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Bank of Canada signals likely pause in tightening after latest interest rate rise

Bank of Canada signals likely pause in tightening after latest interest rate rise

Canada’s central bank has raised interest rates to their highest level since 2007 and signalled a likely pause in its tightening cycle after it said it saw signs that the economy had cooled down.

The Bank of Canada on Wednesday lifted its overnight rate 0.25 percentage points to 4.5 per cent, marking the eighth consecutive meeting at which it has raised benchmark borrowing costs. In January last year, interest rates were 0.25 per cent, where they had been since the start of the pandemic in March 2020.

The BoC was the first central bank in a G10 economy to hint it was ready to pause its tightening cycle, noting in December that there had been a slowdown in domestic demand. Members of the US Federal Reserve and the European Central Bank have indicated they will “stay the course” and continue to raise rates in an effort to tamp inflation.

“Economic growth has been stronger than expected and the economy remains in excess demand . . . However, there is growing evidence that restrictive monetary policy is slowing activity, especially household spending,” the BoC, led by governor Tiff Macklem, said in a statement on Wednesday. “[The] governing council expects to hold the policy rate at its current level while it assesses the impact of the cumulative interest rate increases.”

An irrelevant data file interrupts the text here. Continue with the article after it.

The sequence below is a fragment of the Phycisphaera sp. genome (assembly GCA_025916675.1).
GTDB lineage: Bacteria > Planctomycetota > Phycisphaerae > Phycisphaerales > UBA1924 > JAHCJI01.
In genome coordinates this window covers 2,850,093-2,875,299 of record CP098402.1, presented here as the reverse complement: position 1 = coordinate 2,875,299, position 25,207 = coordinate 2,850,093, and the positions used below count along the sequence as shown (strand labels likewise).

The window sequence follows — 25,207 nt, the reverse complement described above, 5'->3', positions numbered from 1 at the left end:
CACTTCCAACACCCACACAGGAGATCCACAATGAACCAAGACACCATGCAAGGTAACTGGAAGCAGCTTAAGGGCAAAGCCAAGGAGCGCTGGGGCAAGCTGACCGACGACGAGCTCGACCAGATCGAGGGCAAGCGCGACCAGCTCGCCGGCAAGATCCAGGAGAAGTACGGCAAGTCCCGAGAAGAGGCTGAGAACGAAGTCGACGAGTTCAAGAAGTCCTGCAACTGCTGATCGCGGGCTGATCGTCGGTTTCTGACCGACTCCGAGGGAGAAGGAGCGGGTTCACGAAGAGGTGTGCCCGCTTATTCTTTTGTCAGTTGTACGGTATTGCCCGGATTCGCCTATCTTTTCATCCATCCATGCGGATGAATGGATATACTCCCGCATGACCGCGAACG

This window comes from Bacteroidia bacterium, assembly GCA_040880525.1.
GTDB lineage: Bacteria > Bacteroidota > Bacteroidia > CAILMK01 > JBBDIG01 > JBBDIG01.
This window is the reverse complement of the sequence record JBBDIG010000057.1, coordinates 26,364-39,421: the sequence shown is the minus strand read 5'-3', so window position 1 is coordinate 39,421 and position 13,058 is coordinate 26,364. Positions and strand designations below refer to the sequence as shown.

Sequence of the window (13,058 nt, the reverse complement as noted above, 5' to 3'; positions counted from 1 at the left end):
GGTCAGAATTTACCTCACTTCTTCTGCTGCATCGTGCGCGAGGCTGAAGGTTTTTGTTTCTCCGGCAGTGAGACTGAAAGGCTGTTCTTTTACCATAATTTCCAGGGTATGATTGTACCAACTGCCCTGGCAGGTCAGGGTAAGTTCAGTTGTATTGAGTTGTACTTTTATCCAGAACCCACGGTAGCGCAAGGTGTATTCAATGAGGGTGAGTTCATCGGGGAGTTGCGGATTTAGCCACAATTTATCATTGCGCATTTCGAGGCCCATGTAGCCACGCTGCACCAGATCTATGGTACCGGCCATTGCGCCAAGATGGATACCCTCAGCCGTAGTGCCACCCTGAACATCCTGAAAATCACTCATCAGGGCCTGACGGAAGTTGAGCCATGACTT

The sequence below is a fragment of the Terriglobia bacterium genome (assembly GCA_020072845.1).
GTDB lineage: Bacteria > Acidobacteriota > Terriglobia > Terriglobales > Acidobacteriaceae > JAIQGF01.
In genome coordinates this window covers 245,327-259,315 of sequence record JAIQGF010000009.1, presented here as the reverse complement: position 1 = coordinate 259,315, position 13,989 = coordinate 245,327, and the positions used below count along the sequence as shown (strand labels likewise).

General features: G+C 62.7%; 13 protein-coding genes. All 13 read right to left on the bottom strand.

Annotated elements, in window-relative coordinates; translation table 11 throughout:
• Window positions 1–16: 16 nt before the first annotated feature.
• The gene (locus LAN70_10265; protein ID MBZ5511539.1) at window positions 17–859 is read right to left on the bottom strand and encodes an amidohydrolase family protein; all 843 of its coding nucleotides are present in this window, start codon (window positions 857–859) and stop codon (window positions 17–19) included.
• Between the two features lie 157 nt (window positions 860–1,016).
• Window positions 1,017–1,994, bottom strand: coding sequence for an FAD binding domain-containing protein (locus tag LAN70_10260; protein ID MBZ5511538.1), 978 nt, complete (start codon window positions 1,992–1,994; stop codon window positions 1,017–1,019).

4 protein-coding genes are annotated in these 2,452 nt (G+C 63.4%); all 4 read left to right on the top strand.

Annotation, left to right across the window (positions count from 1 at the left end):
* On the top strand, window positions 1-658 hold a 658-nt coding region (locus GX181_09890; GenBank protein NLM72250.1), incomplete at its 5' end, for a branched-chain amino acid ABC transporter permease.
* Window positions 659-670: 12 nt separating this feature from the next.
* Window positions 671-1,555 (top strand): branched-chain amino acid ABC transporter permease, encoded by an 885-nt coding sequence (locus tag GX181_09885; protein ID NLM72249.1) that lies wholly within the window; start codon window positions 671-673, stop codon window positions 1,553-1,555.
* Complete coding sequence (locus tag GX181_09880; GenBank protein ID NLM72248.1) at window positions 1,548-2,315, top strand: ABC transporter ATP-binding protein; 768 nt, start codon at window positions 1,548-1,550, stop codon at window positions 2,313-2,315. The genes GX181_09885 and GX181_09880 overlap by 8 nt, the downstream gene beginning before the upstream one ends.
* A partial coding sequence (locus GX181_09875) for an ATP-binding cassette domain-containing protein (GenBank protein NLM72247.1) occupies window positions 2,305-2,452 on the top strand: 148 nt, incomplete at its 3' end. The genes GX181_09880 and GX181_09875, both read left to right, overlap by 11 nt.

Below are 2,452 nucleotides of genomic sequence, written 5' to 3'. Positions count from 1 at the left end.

A majority of economists polled by Refinitiv expected the BoC to enact a quarter-point raise. Fifty-five per cent of the economists polled expected the bank to pause its monetary tightening for the remainder of 2023, while the remainder expected it to lower the overnight rate later in the year.

“The pause signal was a bit more dovish than anticipated,” Bank of Montreal economist Benjamin Reitzes wrote after the decision. “While they haven’t shut the door on more hikes, the bar is quite high. It looks like March is off the table barring some wild data. April will be more definitive as we’ll have a few employment and CPI reports by then.”

Inflationary pressures have eased in Canada since its consumer price index hit a 39-year high of 8.1 per cent in June. In December, the country’s headline inflation rate fell to 6.3 per cent, down from a 6.8 per cent annual pace in November. The price of petrol and durable goods have fallen, while grocery costs continue to increase.

“Inflation is projected to come down significantly this year,” the BoC said. “Lower energy prices, improvements in global supply conditions, and the effects of higher interest rates on…

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